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Mailchimp DNS modifications

Need opinions on the implications, pros/cons

     
12:52 am on Apr 15, 2016 (gmt 0)

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Hi webmasters, a client has been running mailchimp campaigns for sending offers, etc. Now just asked me help to implement changes needed by mailchimp.

It's about modifying DNS records, creating a CNAME (DKIM: Create a CNAME) and creating a TXT record. This, on the webserver where his site is hosted (and email). I understand the aspects on authentication, this serves to make emails appear as sent by the server, not mailchimp. But I have concerns on the details (not provided). So, with such changes:

1. Does mailchimp will gain somehow, access to send mails from my server?
Doesn't sound good to me at all. Easy to flag the server or IP as mass sender or spam.

2. Would it just leave a footprint?
While the mails won't be sent from the server, such footprint will mean easy target to be flagged as mass sender.

3. I should not worry, it wouldn't affect my server, email or reputation at all.

Thanks in advance.

** Didn't know where to post this, so I searched and found threads on this branch (about mailchimp) so here it is mine.
9:36 am on Apr 15, 2016 (gmt 0)

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DKIM is a way for you to "vouch" for your email provider as a legitimate sender of emails @ your domain name and potentially increase deliverability rates. Fundamentally, it's about proving that someone didn't just send email @ your domain, pretending to be you.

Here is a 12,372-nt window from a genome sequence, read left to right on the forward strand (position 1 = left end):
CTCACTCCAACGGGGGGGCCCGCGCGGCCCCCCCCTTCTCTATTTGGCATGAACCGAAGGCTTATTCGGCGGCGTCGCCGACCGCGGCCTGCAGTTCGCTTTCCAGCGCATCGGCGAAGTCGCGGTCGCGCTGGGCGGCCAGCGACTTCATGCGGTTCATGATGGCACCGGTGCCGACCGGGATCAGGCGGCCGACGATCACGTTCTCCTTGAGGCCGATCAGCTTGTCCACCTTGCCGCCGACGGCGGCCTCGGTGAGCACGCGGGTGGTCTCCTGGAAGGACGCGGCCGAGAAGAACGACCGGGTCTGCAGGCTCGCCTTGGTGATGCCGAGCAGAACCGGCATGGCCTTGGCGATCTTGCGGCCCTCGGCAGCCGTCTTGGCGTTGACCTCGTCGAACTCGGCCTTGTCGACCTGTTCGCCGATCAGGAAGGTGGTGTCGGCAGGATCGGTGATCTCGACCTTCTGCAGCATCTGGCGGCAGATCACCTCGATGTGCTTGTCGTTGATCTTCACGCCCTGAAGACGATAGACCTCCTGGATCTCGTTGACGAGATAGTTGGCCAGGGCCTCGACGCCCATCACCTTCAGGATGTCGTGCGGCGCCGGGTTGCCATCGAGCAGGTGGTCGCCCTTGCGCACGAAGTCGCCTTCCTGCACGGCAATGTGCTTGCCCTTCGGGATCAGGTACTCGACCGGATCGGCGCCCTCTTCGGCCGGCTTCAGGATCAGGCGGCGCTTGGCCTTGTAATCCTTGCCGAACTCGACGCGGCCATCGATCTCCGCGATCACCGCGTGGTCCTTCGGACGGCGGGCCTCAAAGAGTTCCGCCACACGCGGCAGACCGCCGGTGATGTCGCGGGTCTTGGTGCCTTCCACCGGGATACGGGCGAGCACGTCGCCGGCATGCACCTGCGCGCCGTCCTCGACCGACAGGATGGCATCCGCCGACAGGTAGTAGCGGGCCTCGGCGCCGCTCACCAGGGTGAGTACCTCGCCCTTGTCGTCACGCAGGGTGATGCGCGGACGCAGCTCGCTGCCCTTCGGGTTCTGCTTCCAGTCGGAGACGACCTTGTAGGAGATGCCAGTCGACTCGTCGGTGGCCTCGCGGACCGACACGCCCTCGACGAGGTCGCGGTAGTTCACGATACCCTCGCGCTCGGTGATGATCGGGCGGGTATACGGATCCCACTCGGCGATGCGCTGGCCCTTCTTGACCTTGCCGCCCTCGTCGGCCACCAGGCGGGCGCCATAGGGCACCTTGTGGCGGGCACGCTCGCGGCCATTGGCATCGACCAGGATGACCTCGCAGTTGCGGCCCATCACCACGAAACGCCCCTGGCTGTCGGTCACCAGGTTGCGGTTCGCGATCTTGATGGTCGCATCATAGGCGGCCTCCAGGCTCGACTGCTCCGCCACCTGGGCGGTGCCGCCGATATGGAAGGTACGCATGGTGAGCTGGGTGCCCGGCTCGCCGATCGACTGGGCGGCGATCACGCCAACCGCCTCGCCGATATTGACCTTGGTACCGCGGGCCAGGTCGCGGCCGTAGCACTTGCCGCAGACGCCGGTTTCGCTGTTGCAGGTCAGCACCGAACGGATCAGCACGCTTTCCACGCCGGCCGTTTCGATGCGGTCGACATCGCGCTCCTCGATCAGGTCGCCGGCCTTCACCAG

Nothing is sent through your server, however if you send lots of spam, you will have confirmed to the world that you intended to send lots of spam. But this only affects emails sent by your email provider on your behalf.
1:12 pm on Apr 15, 2016 (gmt 0)

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Thank you Andy for your information, I understand it's just as supporting the email, kinda associating something with the domain, not sending from it. Sounds safe. I would thank any comment on implications as is "if it's something you would do". Thanks.
1:55 pm on Apr 15, 2016 (gmt 0)

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The idea is that you should see better deliverability (i.e. lower spam scores) with correct DKIM signatures. I don't know much "real world" impact this would have, but, there's nothing to stop you seeing if it works and turning it off it doesn't. I suspect if a big email provider wants you to use it, it probably has an impact.

I don't see any particular downside - you'll be sending the emails anyway, this just confirms that it was actually you sending them.
2:14 pm on Apr 15, 2016 (gmt 0)

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We just did this with Mailchimp and had a slight improvement in our open rate since (I assume) more of our emails were making it into people's inboxes instead of a spam folder.
10:58 pm on Apr 16, 2016 (gmt 0)

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Thank you Andy & getcooking. Will try and if something goes wrong then, caput.
 

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